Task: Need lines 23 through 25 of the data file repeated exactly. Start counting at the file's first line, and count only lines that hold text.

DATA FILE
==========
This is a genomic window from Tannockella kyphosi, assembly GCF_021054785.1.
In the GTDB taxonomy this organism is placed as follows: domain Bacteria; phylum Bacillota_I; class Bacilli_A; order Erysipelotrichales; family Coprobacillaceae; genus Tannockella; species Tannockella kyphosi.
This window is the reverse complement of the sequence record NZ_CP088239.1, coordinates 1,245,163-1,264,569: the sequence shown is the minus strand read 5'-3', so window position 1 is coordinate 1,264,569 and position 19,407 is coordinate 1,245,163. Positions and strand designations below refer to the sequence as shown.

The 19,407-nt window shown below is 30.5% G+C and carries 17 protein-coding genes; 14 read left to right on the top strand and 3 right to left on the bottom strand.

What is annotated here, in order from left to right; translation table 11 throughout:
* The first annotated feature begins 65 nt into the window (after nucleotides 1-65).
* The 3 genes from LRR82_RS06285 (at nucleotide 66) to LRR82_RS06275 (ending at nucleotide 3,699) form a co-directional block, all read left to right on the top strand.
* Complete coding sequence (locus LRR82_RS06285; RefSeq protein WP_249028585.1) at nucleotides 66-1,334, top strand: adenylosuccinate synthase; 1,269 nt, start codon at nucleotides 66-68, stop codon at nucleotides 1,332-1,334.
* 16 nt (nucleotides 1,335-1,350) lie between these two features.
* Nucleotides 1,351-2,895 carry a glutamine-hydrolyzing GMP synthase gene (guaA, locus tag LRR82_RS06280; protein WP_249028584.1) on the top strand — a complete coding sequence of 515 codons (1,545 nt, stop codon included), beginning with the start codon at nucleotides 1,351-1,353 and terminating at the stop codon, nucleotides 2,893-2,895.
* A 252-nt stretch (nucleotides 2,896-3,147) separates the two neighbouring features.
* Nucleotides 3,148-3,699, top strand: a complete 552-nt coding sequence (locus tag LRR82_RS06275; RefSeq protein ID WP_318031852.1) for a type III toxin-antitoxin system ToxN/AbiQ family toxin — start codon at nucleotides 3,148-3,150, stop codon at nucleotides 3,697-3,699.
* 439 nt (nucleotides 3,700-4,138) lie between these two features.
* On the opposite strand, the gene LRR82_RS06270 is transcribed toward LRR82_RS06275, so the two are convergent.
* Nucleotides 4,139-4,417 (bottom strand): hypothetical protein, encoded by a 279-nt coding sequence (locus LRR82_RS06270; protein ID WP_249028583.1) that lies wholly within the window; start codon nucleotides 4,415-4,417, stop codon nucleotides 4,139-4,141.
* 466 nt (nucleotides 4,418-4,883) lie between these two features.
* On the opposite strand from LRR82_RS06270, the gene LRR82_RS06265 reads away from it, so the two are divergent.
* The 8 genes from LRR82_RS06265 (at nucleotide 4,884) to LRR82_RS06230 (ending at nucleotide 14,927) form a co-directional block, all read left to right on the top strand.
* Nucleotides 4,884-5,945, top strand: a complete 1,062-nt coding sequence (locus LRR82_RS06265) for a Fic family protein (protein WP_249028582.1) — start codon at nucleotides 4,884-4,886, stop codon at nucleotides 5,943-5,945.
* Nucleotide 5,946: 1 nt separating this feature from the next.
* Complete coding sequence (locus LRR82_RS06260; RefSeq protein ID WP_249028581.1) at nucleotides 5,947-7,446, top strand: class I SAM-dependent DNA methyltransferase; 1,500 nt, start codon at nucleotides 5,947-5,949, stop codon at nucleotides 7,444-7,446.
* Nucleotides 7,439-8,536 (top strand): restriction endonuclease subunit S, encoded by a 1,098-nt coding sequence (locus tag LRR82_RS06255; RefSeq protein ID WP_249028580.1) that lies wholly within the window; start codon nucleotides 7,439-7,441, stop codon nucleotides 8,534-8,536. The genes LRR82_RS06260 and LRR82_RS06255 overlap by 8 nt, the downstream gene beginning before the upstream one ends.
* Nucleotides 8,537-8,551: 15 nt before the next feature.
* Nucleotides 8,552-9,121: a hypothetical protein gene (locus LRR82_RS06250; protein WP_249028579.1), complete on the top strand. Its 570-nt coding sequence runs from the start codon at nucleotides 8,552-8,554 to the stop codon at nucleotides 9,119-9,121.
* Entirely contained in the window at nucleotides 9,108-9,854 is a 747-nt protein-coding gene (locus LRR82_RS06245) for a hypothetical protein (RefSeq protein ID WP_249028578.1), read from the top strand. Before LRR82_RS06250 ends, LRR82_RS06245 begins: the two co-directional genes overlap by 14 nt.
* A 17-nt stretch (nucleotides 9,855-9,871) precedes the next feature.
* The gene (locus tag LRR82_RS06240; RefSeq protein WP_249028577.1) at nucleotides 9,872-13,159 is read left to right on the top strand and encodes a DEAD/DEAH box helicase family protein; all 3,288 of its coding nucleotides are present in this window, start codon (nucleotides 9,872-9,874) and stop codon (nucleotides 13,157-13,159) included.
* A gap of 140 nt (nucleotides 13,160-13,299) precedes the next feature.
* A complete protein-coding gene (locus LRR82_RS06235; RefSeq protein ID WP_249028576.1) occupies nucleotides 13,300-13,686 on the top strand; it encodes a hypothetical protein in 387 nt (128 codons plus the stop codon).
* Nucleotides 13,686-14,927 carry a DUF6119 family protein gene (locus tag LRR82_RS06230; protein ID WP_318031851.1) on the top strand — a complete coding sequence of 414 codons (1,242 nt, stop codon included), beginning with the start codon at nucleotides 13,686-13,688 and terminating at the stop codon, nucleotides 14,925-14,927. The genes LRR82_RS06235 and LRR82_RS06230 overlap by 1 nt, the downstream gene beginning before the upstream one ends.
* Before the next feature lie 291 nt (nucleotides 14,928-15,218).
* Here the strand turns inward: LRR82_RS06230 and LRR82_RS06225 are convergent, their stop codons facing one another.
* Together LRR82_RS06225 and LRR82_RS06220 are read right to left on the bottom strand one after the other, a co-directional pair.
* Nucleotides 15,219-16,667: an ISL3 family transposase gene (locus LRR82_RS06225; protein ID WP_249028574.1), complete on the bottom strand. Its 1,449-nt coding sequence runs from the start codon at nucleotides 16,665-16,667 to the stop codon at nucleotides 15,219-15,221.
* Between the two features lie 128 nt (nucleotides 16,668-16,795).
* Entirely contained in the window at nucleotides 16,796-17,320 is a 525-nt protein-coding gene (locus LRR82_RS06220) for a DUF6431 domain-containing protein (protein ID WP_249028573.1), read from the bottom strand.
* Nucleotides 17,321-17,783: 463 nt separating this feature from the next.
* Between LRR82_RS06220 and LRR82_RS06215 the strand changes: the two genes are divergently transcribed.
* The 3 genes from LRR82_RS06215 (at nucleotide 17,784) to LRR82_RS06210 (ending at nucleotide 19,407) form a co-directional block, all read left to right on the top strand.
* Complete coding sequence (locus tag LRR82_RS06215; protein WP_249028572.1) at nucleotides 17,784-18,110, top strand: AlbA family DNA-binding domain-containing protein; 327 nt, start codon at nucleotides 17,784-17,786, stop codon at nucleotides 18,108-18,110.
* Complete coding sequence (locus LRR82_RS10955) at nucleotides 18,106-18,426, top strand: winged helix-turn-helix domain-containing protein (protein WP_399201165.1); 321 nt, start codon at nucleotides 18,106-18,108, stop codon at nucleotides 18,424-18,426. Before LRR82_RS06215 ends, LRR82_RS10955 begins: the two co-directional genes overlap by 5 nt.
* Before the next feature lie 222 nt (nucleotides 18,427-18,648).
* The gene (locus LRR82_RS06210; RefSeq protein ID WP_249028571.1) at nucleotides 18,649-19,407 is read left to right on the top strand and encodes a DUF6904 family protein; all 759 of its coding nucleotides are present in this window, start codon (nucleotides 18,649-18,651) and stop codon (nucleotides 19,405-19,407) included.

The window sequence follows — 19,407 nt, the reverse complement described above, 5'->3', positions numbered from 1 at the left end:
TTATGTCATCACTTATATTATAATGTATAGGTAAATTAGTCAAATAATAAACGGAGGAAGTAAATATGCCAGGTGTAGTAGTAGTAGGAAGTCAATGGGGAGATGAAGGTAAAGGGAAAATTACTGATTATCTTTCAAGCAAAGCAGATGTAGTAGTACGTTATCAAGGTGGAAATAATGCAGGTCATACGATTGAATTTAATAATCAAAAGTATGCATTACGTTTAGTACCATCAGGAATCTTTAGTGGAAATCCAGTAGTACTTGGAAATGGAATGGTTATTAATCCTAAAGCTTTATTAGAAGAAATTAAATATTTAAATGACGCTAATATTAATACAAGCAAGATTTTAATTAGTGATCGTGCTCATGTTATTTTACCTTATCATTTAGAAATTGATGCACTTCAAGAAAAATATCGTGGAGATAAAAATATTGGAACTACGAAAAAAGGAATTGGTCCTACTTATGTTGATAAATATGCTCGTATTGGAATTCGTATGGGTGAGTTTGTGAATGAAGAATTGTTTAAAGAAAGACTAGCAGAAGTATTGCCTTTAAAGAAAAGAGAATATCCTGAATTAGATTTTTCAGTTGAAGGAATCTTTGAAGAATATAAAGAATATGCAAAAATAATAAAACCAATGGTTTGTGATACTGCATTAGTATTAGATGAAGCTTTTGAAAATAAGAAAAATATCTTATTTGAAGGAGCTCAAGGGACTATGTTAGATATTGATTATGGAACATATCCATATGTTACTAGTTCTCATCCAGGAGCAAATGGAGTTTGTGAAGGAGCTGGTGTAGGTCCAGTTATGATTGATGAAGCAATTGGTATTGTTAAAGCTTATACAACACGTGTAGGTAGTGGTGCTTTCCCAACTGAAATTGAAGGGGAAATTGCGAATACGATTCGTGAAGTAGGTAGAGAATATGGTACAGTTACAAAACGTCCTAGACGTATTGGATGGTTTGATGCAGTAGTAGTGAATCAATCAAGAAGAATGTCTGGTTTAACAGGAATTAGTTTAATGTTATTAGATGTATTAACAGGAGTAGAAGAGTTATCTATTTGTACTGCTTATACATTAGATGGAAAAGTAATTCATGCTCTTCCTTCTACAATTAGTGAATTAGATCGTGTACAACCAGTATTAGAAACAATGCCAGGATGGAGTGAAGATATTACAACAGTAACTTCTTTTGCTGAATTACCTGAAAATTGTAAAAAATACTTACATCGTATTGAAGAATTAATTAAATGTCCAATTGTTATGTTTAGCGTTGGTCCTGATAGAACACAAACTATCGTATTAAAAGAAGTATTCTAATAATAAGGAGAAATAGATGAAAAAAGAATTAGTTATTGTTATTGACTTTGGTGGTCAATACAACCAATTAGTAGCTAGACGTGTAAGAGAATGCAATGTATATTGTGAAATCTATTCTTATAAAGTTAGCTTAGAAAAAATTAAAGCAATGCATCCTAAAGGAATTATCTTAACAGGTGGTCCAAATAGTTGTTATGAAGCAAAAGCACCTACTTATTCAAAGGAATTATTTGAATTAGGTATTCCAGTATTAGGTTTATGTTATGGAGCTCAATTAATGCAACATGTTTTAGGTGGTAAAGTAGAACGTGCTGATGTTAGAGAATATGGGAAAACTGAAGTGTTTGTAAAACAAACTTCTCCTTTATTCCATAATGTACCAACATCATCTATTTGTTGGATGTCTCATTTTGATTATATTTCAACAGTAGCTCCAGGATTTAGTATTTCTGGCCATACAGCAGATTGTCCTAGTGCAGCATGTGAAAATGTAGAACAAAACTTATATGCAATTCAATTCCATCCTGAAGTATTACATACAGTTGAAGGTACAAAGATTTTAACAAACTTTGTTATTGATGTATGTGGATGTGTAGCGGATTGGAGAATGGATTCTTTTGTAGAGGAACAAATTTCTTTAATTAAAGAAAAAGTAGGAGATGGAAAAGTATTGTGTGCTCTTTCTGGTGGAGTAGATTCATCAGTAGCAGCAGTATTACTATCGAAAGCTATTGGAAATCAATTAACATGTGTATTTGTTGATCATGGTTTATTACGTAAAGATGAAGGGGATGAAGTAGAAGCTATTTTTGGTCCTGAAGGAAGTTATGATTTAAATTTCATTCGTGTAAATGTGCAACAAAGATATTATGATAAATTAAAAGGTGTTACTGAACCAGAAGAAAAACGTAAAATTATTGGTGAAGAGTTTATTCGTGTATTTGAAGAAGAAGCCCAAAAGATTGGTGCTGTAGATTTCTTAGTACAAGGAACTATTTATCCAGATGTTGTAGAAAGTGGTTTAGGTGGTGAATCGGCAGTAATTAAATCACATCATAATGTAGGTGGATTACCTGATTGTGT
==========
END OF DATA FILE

* Nucleotides 8,537-8,551: 15 nt before the next feature.
* Nucleotides 8,552-9,121: a hypothetical protein gene (locus LRR82_RS06250; protein WP_249028579.1), complete on the top strand. Its 570-nt coding sequence runs from the start codon at nucleotides 8,552-8,554 to the stop codon at nucleotides 9,119-9,121.
* Entirely contained in the window at nucleotides 9,108-9,854 is a 747-nt protein-coding gene (locus LRR82_RS06245) for a hypothetical protein (RefSeq protein ID WP_249028578.1), read from the top strand. Before LRR82_RS06250 ends, LRR82_RS06245 begins: the two co-directional genes overlap by 14 nt.